What endearing term would you use to describe the person you love who is causing you pain? Paul called them his dear children.

How would you describe the process of wanting to see them change, grow and mature? Paul draws the parallel of child birth. Mothers might be best to comment here. Dads, don’t even try.

Perhaps it would be appropriate to take some time to pray for the person who comes to mind after reading this article. We all experience pain because of our love for people and the direction their lives sometimes take. It is part of being human.

If interested in joining or starting a small group contact

Sunday, May 15, 2011

Touching Base! Part 125

Walk Across The Room

(This article can also we found on our website
at under the tab called "Blog")

This Touching Base is a useful tool for small group discussion, personal reflection or in a one-on-one conversation. We believe that if the Sunday teaching is discussed outside of the morning services, it will be an opportunity to go deeper and build healthy community because God's Word needs to be discussed in community.

On Sunday I told the true story of Jenna Bowers, an extremely sad story of a young teenage girl bullied and ostracised, consequently pushed to the brink. In January of this year, Jenna killed herself. The bullying had demeaned her and beaten her down. Perhaps one of the most disparaging states is the state of feeling like a second-class citizen. I imagine many reading this have felt like an outsider at times, wondering what you have to do to be included in the “in” group.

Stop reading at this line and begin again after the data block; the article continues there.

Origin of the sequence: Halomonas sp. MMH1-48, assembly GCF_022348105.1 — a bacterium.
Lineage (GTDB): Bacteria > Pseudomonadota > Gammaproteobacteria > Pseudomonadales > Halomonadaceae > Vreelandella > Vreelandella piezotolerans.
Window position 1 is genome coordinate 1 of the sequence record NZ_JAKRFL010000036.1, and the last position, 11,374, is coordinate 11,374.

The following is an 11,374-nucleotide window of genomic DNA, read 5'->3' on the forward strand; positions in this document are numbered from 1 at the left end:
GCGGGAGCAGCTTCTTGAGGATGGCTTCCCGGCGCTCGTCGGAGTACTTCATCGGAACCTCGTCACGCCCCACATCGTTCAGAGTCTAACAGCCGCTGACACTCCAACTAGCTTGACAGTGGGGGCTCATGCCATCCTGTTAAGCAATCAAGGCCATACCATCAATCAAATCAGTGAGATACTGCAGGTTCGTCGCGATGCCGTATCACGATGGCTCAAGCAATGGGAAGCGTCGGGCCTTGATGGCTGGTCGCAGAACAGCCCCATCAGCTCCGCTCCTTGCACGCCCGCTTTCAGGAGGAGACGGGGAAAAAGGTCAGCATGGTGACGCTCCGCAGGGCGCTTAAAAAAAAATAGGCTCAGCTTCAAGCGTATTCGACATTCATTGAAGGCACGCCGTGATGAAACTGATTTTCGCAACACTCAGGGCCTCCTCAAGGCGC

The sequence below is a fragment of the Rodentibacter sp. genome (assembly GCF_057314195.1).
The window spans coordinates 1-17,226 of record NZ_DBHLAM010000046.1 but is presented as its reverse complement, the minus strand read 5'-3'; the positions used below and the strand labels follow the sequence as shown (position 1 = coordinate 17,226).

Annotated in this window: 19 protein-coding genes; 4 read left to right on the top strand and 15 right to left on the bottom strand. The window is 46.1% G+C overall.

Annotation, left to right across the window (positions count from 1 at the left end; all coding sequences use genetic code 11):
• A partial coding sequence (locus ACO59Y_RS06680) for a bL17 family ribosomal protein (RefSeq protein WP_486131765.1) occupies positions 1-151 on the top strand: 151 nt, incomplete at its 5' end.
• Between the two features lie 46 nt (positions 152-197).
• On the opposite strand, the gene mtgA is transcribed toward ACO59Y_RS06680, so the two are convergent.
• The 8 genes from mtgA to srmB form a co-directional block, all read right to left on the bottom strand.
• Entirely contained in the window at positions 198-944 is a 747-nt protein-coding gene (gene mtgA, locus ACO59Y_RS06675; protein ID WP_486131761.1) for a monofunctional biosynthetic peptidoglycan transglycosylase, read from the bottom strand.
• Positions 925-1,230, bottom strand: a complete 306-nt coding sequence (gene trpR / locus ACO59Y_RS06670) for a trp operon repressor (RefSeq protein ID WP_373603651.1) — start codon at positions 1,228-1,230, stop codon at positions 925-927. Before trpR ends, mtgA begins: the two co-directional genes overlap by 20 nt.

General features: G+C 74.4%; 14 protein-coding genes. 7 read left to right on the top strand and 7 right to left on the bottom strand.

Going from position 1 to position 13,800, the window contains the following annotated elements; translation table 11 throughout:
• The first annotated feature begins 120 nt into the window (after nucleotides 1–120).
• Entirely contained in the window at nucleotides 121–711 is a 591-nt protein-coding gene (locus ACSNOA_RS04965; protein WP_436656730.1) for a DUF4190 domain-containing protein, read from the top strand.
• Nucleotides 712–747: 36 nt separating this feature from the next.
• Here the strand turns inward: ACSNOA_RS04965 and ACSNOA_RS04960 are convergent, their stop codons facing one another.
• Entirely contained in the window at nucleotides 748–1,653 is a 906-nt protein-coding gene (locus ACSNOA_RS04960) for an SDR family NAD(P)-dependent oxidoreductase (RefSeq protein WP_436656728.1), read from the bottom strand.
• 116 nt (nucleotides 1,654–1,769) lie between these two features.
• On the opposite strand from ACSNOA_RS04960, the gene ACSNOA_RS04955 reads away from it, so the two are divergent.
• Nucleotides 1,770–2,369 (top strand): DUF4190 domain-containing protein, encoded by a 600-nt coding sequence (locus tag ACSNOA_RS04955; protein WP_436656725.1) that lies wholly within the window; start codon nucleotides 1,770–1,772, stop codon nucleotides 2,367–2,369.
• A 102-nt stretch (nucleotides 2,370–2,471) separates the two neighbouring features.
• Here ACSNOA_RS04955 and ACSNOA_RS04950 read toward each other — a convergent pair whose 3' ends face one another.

Bullying or segregation doesn’t just happen in schoolyards but in every walk of life - even in the church. This week we are looking at a text of scripture that tackles this issue in the church.

Before we jump in, talk about an experience of being bullied. Or comment on your observations in our culture where you see unhealthy “in” groups and “out” groups.

Text: Galatians 3:26-29
Notice how many times Paul refers to “all” in verses 26-28. Verse 28 helps us understand who Paul has in mind when he says “all”.

  • Jew or Greek – cultural - In that culture gentiles/Greeks were not always looked upon with great favour by the Jews. Gentile ways were often spurned and looked down upon. It would be very accurate to say that many Jewish leaders bullied the gentiles. They had developed a bullying theology.

Do we ever look at other cultures and shun them, see them as inferior to our ways?

  • Slave or Free - social - John Stott says “Nearly every society in the history of the world has developed its class or caste system. Circumstances of birth, wealth, privilege and education have divided men and women from one another. But in Christ snobbery is prohibited and class distinctions are rendered void.” (The Message of Galatians, p.100.)

Are we ever guilty of snobbery?

  • Man or Woman- sexual - This has been an explosive issue. Note the context. He spoke these words in a context that believed in the inferiority of women. Whether he quotes from the Greco-Roman world (the Galatians’ context) or from the Jewish world (the context of Paul especially and of some Galatians), there was widespread conviction that women were inferior. Women were talked about in rude and condescending ways, they were not to be taught the law, not considered reliable witnesses in court, they may have sat in separate seats from the men in the synagogue.

As a woman have you ever felt the glare of chauvinism?